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Ronald L. Drake

Abstract

This paper is concerned with complementing the known analytical studies of the pure coalescence equation. There is still a need for better analytical tools for the analysis of this problem even though high-speed computers have contributed much to the knowledge of this system. Specifically, when the detailed microphysics is incorporated into a large-scale, three-dimensional, moist, deep-convection model, it is currently impossible to solve the coalescence equation numerically for several size categories. Hence, there is a need for better analytical tools. In particular, we are concerned with the relationships between integral power moments of the size spectrum and the collection kernel, relationships between Friedlander's similarity solutions and the kernel, bounds for the size spectrum, and various power-moment inequalities. The results we obtained will allow us to make reasonable approximations for spectra which can, in turn, be used in large-scale convection models.

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Ronald L. Drake and Thomas J. Wright

Abstract

This paper is concerned with extending the list of the known analytical solutions of the pure coalescence equation. Through the use of Laplace transforms three families of exact solutions are obtained for arbitrary initial conditions and for kernels which are certain linear combinations of the constant, sum and product kernels. The solutions which are given in this paper contain, as special cases, the solutions obtained by Scott. Other Special cases of these families of solutions are given for certain initial spectra, namely, the well-known gamma distributions and their limiting function, the Dirac delta function.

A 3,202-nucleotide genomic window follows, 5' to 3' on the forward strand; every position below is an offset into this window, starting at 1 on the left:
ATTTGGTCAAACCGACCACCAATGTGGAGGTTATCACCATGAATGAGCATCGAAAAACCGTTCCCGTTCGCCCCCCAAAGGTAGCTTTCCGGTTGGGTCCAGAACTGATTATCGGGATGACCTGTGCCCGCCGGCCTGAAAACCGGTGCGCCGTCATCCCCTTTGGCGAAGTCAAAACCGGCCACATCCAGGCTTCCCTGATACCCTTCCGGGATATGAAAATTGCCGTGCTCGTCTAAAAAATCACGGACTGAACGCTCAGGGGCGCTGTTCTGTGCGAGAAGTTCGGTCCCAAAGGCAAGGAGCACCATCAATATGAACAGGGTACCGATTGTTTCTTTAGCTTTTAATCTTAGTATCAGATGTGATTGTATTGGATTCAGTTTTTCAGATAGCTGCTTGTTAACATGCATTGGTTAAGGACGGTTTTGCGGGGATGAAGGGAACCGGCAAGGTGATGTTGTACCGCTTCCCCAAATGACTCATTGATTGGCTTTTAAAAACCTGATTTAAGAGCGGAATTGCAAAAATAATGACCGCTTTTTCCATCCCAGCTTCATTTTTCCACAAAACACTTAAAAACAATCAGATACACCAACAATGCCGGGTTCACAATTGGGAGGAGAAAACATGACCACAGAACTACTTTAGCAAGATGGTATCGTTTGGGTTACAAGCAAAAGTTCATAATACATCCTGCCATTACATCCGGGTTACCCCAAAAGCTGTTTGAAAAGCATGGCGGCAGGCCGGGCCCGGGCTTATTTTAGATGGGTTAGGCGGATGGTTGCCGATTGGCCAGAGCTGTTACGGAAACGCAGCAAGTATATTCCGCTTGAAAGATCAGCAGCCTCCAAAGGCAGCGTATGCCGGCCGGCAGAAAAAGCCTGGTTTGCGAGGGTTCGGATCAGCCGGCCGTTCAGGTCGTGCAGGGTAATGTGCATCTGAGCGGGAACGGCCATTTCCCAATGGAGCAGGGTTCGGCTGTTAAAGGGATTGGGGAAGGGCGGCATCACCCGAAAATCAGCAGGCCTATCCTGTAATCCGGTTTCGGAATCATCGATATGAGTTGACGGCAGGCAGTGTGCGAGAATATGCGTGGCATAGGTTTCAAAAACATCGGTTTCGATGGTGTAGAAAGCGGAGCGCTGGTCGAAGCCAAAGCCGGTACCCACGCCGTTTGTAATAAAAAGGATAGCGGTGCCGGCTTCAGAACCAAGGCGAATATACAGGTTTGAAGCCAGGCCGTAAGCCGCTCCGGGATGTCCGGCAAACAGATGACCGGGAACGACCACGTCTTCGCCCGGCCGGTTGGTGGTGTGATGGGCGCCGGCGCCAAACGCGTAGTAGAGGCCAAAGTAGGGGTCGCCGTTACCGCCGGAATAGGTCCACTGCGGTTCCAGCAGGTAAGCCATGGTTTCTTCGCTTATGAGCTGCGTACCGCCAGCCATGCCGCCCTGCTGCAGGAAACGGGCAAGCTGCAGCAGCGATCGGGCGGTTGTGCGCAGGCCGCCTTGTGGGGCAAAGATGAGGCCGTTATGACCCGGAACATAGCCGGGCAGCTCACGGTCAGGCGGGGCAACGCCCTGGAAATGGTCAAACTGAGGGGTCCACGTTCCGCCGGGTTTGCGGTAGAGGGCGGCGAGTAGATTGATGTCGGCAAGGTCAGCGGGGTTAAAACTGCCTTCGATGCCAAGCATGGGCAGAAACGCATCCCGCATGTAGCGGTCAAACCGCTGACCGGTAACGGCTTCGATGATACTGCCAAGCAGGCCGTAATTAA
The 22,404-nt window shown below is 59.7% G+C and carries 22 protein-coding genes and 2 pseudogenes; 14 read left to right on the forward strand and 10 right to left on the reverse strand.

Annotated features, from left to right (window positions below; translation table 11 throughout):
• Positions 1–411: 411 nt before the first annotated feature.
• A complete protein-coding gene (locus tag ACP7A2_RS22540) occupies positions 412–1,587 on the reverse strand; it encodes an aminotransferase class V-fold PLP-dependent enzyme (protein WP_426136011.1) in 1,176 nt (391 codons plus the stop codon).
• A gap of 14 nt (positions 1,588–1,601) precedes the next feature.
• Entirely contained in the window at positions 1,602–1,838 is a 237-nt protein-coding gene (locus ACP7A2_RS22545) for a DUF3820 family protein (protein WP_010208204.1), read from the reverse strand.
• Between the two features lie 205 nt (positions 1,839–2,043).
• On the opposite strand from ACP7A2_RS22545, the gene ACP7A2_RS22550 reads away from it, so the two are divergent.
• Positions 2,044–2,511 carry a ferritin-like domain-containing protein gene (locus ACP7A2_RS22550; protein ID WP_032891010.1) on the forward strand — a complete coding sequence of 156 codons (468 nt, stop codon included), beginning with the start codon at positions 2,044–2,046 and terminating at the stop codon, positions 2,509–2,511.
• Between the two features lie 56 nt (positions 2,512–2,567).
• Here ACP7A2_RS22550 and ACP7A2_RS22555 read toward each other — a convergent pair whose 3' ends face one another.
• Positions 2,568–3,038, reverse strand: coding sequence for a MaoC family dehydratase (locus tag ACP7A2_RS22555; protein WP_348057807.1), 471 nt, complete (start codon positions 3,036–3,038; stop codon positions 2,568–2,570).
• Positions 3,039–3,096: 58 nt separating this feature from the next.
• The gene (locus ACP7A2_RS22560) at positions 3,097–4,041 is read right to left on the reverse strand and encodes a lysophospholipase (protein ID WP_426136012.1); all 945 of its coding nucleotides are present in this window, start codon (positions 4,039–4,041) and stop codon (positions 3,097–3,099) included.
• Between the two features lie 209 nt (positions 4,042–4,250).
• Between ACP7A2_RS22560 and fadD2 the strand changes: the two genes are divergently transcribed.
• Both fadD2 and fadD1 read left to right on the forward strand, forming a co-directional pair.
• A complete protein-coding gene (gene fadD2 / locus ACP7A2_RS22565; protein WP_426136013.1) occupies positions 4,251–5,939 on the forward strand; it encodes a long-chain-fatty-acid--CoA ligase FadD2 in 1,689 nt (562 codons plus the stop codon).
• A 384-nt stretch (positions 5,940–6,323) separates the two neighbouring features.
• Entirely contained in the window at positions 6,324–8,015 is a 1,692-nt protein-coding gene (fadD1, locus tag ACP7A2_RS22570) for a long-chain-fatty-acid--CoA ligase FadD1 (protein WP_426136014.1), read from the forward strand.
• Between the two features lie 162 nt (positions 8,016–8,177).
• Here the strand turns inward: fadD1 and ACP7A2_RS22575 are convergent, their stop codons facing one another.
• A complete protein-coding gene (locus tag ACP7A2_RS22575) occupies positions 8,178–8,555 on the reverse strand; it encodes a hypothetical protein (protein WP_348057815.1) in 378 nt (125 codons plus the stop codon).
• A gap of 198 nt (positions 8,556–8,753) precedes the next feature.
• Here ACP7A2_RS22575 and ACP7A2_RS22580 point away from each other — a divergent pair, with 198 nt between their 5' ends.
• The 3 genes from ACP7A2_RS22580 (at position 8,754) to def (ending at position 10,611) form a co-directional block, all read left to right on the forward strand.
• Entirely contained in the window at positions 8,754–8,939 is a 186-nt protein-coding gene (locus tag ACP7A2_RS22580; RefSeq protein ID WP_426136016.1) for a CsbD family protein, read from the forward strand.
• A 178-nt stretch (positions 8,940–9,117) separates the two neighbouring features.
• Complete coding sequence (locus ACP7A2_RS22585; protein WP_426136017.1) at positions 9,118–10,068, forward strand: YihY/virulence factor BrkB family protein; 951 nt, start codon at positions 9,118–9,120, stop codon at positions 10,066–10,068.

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Ronald L. Drake, Patrick D. Coyle, and Daniel P. Anderson

Abstract

This paper is concerned with the effects of nonlinear eddy coefficients on rising, dry fine thermals. The base atmosphere in which these thermals are embedded is hydrostatic, horizontally homogeneous, nearly neutral, and without an ambient wind. By identifying the turbulent transfer terms with the subgrid–scale motions, a nonlinear formulation, based upon the worn. of Lilly and Smagorinsky, is obtained for the eddy coefficients. The mixing length in these terms is based upon a vorticity formulation rather than the size of the numerical grid used in the computations. Using numerical techniques based upon the work of Arakawa, and Adams and Bashforth, we tested these formulations by following the evolution of rising line thermals. We concluded that the eddy formulation used in this paper is more realistic than using constant coefficients throughout the field of computation. In addition, we found that the density stratification is important if the convective layer is deeper than 3 km.

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Ronald L. Drake, Patrick D. Coyle, and Daniel P. Anderson

Abstract

This paper is concerned with the time evolution of interactive dry line thermals in a convective layer. The temperature perturbations which produce these line thermals are randomly chosen. Since the domain of computation is the x-z plane, the evolving flow field is described by the streamfunction, vorticity, and the potential temperature. The nonlinear acceleration terms were differenced by an Arakawa scheme and the time differencing was the second-order, explicit, two-step Adams-Bashforth scheme. The turbulent transfer terms were given by a nonlinear formulation based on the work of Lilly and Smagorinsky. The convective layers in our numerical experiments were simulated by releasing a single set of thermals and by successive releases of thermals. Even though our work is a two-dimensional simulation, our results were consistent with the gross properties of real convective fields reported by several investigators. Hence, our system is a relatively inexpensive model that can be used to study convective layers over irregular surfaces and terrain.

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